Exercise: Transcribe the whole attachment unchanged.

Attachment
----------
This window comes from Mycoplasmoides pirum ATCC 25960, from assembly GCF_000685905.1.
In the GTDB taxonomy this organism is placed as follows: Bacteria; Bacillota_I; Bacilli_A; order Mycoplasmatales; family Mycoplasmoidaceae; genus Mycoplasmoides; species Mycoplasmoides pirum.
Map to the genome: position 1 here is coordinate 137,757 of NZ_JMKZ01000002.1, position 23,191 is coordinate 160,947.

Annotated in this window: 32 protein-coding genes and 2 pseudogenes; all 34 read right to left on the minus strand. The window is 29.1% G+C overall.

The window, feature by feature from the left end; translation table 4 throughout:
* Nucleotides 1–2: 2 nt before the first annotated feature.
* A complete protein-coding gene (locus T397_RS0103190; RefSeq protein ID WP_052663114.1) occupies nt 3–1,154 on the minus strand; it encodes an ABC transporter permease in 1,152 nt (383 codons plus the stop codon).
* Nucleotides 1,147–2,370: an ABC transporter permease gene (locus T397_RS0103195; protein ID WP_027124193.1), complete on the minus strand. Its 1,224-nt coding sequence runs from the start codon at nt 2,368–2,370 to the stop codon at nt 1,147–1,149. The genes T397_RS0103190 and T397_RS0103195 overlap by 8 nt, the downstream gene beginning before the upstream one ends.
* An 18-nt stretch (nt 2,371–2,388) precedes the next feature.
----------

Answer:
This window comes from Mycoplasmoides pirum ATCC 25960, from assembly GCF_000685905.1.
In the GTDB taxonomy this organism is placed as follows: Bacteria; Bacillota_I; Bacilli_A; order Mycoplasmatales; family Mycoplasmoidaceae; genus Mycoplasmoides; species Mycoplasmoides pirum.
Map to the genome: position 1 here is coordinate 137,757 of NZ_JMKZ01000002.1, position 23,191 is coordinate 160,947.

Annotated in this window: 32 protein-coding genes and 2 pseudogenes; all 34 read right to left on the minus strand. The window is 29.1% G+C overall.

The window, feature by feature from the left end; translation table 4 throughout:
* Nucleotides 1–2: 2 nt before the first annotated feature.
* A complete protein-coding gene (locus T397_RS0103190; RefSeq protein ID WP_052663114.1) occupies nt 3–1,154 on the minus strand; it encodes an ABC transporter permease in 1,152 nt (383 codons plus the stop codon).
* Nucleotides 1,147–2,370: an ABC transporter permease gene (locus T397_RS0103195; protein ID WP_027124193.1), complete on the minus strand. Its 1,224-nt coding sequence runs from the start codon at nt 2,368–2,370 to the stop codon at nt 1,147–1,149. The genes T397_RS0103190 and T397_RS0103195 overlap by 8 nt, the downstream gene beginning before the upstream one ends.
* An 18-nt stretch (nt 2,371–2,388) precedes the next feature.